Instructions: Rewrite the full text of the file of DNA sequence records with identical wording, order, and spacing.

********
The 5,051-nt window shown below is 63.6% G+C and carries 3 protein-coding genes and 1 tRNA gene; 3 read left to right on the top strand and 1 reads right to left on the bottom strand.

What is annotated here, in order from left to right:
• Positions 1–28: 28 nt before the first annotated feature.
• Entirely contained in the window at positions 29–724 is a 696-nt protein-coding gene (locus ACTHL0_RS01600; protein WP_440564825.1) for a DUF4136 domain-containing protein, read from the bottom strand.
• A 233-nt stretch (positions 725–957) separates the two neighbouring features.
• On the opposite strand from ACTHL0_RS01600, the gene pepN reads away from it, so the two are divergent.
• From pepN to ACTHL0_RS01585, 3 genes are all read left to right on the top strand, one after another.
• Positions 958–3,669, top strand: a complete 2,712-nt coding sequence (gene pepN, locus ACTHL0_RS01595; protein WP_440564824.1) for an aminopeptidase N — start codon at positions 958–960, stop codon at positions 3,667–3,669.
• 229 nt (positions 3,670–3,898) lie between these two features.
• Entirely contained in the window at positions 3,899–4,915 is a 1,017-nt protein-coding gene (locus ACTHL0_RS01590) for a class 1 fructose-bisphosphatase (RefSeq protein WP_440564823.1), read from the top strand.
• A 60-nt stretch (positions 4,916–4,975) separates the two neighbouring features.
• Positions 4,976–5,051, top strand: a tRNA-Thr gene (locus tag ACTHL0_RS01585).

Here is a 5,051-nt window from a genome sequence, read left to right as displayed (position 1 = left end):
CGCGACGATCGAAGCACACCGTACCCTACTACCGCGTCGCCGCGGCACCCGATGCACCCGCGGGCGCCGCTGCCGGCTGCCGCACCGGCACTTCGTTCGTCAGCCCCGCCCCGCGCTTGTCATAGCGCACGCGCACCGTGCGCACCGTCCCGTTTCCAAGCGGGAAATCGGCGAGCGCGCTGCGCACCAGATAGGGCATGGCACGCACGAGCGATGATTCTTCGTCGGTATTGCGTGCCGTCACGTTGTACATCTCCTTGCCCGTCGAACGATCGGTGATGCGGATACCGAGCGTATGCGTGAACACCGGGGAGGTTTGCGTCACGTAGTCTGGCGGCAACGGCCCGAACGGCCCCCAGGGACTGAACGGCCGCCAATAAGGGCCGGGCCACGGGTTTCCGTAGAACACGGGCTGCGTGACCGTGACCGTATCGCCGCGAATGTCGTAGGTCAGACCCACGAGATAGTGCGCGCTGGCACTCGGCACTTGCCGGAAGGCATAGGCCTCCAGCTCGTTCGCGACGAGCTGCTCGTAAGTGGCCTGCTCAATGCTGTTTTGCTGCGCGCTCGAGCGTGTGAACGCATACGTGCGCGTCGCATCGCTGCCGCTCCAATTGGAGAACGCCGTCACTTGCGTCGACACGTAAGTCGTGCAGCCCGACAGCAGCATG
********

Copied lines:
The 5,051-nt window shown below is 63.6% G+C and carries 3 protein-coding genes and 1 tRNA gene; 3 read left to right on the top strand and 1 reads right to left on the bottom strand.

What is annotated here, in order from left to right:
• Positions 1–28: 28 nt before the first annotated feature.
• Entirely contained in the window at positions 29–724 is a 696-nt protein-coding gene (locus ACTHL0_RS01600; protein WP_440564825.1) for a DUF4136 domain-containing protein, read from the bottom strand.
• A 233-nt stretch (positions 725–957) separates the two neighbouring features.
• On the opposite strand from ACTHL0_RS01600, the gene pepN reads away from it, so the two are divergent.
• From pepN to ACTHL0_RS01585, 3 genes are all read left to right on the top strand, one after another.
• Positions 958–3,669, top strand: a complete 2,712-nt coding sequence (gene pepN, locus ACTHL0_RS01595; protein WP_440564824.1) for an aminopeptidase N — start codon at positions 958–960, stop codon at positions 3,667–3,669.
• 229 nt (positions 3,670–3,898) lie between these two features.
• Entirely contained in the window at positions 3,899–4,915 is a 1,017-nt protein-coding gene (locus ACTHL0_RS01590) for a class 1 fructose-bisphosphatase (RefSeq protein WP_440564823.1), read from the top strand.
• A 60-nt stretch (positions 4,916–4,975) separates the two neighbouring features.
• Positions 4,976–5,051, top strand: a tRNA-Thr gene (locus tag ACTHL0_RS01585).

Here is a 5,051-nt window from a genome sequence, read left to right as displayed (position 1 = left end):
CGCGACGATCGAAGCACACCGTACCCTACTACCGCGTCGCCGCGGCACCCGATGCACCCGCGGGCGCCGCTGCCGGCTGCCGCACCGGCACTTCGTTCGTCAGCCCCGCCCCGCGCTTGTCATAGCGCACGCGCACCGTGCGCACCGTCCCGTTTCCAAGCGGGAAATCGGCGAGCGCGCTGCGCACCAGATAGGGCATGGCACGCACGAGCGATGATTCTTCGTCGGTATTGCGTGCCGTCACGTTGTACATCTCCTTGCCCGTCGAACGATCGGTGATGCGGATACCGAGCGTATGCGTGAACACCGGGGAGGTTTGCGTCACGTAGTCTGGCGGCAACGGCCCGAACGGCCCCCAGGGACTGAACGGCCGCCAATAAGGGCCGGGCCACGGGTTTCCGTAGAACACGGGCTGCGTGACCGTGACCGTATCGCCGCGAATGTCGTAGGTCAGACCCACGAGATAGTGCGCGCTGGCACTCGGCACTTGCCGGAAGGCATAGGCCTCCAGCTCGTTCGCGACGAGCTGCTCGTAAGTGGCCTGCTCAATGCTGTTTTGCTGCGCGCTCGAGCGTGTGAACGCATACGTGCGCGTCGCATCGCTGCCGCTCCAATTGGAGAACGCCGTCACTTGCGTCGACACGTAAGTCGTGCAGCCCGACAGCAGCATG